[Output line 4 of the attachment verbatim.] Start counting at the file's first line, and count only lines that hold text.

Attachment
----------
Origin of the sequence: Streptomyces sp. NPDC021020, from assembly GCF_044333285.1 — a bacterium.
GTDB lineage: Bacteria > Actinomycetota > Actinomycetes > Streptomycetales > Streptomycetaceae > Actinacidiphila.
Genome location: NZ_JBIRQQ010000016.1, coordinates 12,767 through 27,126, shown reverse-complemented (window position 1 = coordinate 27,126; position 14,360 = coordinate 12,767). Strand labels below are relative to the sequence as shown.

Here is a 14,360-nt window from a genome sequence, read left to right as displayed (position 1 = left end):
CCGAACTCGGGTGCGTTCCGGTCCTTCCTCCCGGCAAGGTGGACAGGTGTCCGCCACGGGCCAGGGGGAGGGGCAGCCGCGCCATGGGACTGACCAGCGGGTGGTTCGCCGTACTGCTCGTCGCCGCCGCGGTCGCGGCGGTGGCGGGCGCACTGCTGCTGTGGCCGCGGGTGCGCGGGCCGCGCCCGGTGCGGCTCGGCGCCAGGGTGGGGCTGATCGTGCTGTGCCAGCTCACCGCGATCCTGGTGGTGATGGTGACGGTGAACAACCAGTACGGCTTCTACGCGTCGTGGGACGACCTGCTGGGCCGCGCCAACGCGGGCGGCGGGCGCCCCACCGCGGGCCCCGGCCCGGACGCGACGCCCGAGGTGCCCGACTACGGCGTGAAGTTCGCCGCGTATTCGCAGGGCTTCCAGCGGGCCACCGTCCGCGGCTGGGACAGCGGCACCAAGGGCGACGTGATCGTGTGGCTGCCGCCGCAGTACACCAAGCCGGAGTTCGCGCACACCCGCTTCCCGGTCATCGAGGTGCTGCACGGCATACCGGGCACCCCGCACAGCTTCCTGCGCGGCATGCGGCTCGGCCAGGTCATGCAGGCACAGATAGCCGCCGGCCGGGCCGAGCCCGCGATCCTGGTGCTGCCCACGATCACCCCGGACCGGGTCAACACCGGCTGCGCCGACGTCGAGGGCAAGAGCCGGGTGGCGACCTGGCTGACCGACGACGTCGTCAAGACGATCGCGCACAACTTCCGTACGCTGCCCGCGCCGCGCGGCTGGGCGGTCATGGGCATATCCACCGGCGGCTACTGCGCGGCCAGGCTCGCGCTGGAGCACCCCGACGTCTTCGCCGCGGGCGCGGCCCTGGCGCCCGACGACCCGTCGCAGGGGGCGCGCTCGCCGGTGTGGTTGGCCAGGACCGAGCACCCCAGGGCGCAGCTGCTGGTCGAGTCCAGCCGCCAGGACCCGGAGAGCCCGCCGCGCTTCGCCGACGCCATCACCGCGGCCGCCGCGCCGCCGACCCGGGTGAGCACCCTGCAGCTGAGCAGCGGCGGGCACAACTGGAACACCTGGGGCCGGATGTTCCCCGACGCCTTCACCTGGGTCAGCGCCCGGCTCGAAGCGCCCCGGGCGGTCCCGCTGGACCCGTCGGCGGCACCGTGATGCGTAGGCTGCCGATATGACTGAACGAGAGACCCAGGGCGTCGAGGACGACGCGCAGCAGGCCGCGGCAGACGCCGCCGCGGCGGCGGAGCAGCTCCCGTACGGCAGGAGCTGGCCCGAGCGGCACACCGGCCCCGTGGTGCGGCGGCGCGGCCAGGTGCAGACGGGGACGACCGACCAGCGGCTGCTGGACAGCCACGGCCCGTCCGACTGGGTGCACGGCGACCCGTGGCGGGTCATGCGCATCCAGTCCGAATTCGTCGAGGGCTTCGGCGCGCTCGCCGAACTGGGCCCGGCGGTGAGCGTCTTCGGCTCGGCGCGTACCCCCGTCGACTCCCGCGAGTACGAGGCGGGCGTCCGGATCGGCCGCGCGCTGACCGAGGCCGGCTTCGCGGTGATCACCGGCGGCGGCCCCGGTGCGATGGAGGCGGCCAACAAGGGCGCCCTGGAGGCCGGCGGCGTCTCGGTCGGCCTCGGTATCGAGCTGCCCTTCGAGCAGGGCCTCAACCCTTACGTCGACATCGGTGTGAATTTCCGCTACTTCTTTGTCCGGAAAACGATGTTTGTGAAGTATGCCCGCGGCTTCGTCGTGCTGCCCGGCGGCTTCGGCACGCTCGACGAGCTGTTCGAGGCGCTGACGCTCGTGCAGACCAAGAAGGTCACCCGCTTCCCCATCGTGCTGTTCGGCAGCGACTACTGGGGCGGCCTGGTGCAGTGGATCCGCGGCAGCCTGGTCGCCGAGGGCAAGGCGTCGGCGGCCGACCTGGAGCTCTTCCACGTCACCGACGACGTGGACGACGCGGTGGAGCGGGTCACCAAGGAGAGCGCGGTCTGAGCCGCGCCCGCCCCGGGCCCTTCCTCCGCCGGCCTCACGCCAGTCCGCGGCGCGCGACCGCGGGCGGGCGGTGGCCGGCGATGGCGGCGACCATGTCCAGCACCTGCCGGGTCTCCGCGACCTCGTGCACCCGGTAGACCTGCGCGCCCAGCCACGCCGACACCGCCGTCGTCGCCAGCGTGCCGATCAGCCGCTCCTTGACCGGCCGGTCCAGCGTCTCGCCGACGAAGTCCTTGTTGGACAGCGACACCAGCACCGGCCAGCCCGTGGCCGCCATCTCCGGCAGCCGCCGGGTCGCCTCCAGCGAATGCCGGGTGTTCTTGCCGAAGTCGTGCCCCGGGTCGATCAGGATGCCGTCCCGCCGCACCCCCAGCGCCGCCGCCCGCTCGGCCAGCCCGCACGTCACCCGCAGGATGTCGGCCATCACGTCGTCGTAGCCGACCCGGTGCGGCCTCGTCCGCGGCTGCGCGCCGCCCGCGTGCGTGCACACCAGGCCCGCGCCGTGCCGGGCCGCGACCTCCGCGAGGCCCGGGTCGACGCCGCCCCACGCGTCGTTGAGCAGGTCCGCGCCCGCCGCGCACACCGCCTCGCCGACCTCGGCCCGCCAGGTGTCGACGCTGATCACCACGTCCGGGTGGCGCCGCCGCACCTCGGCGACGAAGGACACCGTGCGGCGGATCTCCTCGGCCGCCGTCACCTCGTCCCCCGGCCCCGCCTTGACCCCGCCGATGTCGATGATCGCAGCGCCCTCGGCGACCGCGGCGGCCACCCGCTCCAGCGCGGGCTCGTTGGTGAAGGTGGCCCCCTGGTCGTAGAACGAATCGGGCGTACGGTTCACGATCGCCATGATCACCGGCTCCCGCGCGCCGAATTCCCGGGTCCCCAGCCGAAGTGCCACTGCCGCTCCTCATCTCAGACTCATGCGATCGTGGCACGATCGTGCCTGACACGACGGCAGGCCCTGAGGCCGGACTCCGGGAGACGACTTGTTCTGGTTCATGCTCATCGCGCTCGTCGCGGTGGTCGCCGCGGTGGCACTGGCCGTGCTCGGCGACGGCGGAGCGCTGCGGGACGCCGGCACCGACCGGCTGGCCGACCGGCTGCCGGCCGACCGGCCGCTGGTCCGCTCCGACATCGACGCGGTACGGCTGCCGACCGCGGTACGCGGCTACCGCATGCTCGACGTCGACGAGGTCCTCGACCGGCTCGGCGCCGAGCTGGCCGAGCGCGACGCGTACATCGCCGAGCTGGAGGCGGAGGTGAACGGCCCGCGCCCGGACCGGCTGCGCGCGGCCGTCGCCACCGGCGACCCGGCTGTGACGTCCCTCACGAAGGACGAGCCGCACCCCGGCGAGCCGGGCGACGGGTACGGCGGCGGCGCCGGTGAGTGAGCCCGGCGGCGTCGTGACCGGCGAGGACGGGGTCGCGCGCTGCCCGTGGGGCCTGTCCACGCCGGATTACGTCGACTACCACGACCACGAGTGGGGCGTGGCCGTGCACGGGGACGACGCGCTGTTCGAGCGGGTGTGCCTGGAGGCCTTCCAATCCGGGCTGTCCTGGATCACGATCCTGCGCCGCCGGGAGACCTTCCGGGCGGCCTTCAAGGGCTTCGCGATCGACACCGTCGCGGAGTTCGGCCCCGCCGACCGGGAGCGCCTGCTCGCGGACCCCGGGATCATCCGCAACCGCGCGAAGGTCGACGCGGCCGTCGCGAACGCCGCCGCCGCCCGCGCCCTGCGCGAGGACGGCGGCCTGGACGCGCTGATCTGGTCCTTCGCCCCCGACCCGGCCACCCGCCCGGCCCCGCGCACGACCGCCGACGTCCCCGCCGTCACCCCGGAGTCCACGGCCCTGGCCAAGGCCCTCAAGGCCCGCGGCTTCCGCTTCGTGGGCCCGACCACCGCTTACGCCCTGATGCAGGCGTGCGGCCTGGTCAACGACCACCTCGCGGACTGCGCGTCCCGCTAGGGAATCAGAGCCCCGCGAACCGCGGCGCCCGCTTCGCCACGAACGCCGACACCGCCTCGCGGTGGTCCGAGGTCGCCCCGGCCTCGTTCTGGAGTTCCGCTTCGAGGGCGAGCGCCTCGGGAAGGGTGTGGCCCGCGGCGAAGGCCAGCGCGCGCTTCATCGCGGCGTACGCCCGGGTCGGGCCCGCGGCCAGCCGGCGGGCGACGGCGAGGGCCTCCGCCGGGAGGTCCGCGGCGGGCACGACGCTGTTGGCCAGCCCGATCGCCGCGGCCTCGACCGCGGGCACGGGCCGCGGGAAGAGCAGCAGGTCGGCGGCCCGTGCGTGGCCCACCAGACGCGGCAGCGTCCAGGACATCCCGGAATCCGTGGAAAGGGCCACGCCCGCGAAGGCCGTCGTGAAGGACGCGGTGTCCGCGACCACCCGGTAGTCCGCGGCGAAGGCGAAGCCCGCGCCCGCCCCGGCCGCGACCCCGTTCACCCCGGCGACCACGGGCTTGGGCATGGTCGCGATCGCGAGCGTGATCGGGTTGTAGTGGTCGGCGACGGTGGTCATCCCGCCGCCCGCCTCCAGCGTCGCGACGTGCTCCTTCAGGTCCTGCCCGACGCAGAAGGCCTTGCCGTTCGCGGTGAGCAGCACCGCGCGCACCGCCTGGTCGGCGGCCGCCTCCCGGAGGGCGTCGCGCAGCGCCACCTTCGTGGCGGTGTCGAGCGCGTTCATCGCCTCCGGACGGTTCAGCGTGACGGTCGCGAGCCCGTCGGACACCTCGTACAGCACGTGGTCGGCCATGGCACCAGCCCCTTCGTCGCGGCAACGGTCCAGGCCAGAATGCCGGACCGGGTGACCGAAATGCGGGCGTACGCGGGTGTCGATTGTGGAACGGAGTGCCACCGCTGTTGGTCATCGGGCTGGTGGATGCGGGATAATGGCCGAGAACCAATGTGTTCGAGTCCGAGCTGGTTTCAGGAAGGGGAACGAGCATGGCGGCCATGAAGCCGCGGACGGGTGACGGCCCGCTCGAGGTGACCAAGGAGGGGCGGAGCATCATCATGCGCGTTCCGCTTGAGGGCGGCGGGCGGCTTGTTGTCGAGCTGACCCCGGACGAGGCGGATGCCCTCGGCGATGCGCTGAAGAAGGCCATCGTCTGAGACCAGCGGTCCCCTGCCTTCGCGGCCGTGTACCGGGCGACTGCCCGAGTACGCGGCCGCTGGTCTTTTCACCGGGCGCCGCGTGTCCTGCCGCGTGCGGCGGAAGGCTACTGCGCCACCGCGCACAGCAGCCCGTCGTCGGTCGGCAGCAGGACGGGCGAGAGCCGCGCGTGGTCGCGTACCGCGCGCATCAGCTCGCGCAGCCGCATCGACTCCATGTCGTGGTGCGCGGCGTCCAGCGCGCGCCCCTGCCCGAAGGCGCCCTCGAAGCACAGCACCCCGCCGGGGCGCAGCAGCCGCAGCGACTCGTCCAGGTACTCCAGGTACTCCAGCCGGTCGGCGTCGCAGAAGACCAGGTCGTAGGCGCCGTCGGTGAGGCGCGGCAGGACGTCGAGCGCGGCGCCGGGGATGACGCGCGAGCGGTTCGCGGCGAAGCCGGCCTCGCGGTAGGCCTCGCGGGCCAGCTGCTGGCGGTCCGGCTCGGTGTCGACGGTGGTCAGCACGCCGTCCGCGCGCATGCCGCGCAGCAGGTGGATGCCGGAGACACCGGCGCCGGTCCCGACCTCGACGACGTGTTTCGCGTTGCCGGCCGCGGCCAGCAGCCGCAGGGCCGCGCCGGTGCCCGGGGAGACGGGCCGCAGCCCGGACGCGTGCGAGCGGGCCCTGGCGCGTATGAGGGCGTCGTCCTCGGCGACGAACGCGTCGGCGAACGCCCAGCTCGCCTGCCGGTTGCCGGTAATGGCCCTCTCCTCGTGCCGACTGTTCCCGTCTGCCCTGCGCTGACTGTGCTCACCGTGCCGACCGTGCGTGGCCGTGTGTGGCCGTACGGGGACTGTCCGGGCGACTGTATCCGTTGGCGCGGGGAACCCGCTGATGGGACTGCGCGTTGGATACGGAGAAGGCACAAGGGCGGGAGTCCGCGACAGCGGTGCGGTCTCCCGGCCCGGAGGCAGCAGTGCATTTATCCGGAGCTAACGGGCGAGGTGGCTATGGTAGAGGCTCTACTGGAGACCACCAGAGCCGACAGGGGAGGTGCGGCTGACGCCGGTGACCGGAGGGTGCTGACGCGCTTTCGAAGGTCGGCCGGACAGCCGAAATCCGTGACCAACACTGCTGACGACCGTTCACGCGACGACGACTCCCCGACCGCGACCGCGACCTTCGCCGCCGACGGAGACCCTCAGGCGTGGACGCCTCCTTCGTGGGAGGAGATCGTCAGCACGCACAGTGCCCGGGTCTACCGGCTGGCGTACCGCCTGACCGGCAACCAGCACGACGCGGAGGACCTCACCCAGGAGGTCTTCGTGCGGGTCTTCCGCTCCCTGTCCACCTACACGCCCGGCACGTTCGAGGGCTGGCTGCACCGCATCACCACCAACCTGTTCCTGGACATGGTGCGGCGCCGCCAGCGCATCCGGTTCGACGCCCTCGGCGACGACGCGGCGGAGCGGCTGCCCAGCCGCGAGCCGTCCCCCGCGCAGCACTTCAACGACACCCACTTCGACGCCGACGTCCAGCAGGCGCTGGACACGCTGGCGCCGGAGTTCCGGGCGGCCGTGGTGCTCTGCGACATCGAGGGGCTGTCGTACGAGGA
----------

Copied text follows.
Here is a 14,360-nt window from a genome sequence, read left to right as displayed (position 1 = left end):